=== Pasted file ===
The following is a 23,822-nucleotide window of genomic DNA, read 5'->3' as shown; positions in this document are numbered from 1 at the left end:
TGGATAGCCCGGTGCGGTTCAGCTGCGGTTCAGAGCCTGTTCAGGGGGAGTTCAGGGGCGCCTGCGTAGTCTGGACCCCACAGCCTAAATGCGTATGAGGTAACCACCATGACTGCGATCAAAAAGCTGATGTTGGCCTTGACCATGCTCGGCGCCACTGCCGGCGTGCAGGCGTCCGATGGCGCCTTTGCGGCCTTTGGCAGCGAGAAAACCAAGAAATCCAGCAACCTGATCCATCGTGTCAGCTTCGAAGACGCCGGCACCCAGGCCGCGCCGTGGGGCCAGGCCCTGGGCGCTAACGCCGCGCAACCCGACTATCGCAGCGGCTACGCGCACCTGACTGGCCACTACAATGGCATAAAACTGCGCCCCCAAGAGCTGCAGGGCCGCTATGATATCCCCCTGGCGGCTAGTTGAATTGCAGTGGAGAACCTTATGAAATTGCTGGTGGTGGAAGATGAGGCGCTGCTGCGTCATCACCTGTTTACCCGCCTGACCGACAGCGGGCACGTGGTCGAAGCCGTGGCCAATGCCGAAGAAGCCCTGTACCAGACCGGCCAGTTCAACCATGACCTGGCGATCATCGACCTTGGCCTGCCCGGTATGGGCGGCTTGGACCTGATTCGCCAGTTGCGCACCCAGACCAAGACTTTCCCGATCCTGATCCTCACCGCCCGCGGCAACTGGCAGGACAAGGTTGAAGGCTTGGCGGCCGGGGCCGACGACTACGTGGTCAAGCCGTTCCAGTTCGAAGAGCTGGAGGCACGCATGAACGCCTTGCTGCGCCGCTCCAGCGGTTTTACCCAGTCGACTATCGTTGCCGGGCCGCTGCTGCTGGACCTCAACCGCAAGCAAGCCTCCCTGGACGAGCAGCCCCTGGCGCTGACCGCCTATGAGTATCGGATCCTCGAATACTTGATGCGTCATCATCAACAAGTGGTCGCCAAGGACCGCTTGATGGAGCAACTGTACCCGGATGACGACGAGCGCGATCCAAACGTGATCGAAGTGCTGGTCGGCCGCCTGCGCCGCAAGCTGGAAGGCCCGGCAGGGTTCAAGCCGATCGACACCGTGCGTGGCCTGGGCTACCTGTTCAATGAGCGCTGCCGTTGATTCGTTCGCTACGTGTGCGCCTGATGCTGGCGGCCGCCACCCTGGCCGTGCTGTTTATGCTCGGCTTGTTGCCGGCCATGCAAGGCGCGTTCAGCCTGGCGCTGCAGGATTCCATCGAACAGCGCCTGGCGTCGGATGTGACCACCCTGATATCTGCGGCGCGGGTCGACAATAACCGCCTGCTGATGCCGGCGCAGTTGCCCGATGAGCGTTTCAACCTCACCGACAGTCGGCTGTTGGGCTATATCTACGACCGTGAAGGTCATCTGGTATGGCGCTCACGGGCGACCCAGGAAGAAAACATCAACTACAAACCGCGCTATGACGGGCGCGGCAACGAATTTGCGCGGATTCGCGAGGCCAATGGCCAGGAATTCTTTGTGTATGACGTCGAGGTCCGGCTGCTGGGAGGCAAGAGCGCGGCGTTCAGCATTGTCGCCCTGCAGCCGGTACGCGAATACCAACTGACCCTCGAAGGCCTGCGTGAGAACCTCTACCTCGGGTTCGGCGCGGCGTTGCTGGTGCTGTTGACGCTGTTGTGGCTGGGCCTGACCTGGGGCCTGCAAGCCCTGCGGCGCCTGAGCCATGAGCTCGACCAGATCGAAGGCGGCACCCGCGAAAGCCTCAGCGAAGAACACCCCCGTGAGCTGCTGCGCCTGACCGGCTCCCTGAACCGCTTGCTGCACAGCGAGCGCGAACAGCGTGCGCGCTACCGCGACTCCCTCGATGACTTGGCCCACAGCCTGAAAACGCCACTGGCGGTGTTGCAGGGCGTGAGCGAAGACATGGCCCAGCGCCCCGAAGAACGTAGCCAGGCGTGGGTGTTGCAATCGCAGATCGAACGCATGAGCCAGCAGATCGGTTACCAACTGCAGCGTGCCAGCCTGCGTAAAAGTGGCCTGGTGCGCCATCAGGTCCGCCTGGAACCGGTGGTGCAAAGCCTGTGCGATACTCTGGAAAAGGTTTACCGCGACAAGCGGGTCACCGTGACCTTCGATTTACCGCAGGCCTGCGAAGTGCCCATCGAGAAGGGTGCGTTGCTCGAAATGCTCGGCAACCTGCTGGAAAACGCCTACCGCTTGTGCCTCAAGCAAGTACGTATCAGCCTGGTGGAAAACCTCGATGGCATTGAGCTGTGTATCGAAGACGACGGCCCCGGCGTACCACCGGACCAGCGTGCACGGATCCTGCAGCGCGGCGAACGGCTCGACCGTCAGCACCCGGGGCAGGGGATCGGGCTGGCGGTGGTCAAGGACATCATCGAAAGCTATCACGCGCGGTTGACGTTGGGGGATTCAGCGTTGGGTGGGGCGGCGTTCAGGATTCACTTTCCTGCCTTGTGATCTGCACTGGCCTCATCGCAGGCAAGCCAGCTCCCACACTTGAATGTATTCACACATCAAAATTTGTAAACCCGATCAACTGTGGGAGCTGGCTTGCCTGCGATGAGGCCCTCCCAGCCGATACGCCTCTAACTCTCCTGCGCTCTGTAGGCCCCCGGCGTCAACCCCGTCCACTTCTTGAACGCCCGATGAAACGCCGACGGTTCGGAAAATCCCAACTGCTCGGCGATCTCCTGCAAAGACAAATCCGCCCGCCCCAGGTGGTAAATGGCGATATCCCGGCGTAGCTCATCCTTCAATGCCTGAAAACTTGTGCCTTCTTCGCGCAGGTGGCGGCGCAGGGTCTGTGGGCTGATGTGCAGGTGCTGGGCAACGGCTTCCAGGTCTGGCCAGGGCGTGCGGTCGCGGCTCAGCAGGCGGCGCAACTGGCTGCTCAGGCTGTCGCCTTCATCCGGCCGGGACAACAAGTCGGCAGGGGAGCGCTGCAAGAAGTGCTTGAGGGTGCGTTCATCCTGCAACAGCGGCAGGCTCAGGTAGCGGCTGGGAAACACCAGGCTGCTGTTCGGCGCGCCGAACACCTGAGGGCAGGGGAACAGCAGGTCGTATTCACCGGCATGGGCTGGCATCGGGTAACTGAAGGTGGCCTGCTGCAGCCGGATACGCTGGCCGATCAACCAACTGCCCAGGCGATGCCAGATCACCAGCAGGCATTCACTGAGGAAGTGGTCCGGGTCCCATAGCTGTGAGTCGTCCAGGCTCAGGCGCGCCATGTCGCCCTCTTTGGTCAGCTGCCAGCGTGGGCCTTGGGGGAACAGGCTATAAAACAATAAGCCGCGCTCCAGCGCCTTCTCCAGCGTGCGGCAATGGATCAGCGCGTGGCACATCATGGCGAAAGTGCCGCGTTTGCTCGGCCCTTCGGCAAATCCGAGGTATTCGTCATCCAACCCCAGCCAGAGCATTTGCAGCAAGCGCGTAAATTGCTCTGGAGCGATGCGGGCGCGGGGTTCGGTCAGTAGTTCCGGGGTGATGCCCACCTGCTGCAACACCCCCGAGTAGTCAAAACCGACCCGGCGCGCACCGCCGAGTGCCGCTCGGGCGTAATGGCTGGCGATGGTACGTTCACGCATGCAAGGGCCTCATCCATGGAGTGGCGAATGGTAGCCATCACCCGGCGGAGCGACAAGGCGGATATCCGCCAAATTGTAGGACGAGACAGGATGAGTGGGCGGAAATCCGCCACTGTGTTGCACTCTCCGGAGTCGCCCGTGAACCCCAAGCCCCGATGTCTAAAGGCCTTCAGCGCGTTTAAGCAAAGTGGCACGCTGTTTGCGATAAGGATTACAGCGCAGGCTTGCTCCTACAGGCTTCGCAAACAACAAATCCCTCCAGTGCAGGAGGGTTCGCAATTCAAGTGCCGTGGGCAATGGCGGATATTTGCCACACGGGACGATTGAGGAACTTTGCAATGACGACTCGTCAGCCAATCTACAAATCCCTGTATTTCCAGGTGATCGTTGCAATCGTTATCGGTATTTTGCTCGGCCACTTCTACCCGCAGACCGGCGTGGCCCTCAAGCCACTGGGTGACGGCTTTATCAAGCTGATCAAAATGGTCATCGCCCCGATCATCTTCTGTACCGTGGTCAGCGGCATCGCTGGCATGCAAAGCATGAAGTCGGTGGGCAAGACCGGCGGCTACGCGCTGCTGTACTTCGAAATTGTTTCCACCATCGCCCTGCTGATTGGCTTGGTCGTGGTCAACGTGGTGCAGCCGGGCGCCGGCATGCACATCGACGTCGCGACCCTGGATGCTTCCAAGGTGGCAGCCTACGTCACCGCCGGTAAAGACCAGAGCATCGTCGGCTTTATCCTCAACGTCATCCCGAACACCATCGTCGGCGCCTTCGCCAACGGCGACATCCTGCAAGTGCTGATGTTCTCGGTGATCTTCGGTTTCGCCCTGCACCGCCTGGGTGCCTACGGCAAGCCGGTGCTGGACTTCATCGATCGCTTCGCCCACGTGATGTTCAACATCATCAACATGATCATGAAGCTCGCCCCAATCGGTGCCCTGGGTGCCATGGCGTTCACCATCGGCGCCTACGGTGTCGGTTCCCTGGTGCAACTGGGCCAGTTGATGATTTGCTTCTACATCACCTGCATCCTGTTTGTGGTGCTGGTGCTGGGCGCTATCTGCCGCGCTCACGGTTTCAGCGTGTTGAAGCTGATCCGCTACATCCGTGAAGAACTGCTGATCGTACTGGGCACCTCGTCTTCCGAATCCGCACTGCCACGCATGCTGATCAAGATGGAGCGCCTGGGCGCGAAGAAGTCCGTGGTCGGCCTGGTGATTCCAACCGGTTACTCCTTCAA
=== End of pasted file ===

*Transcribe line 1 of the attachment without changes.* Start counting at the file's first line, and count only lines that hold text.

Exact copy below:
The following is a 23,822-nucleotide window of genomic DNA, read 5'->3' as shown; positions in this document are numbered from 1 at the left end: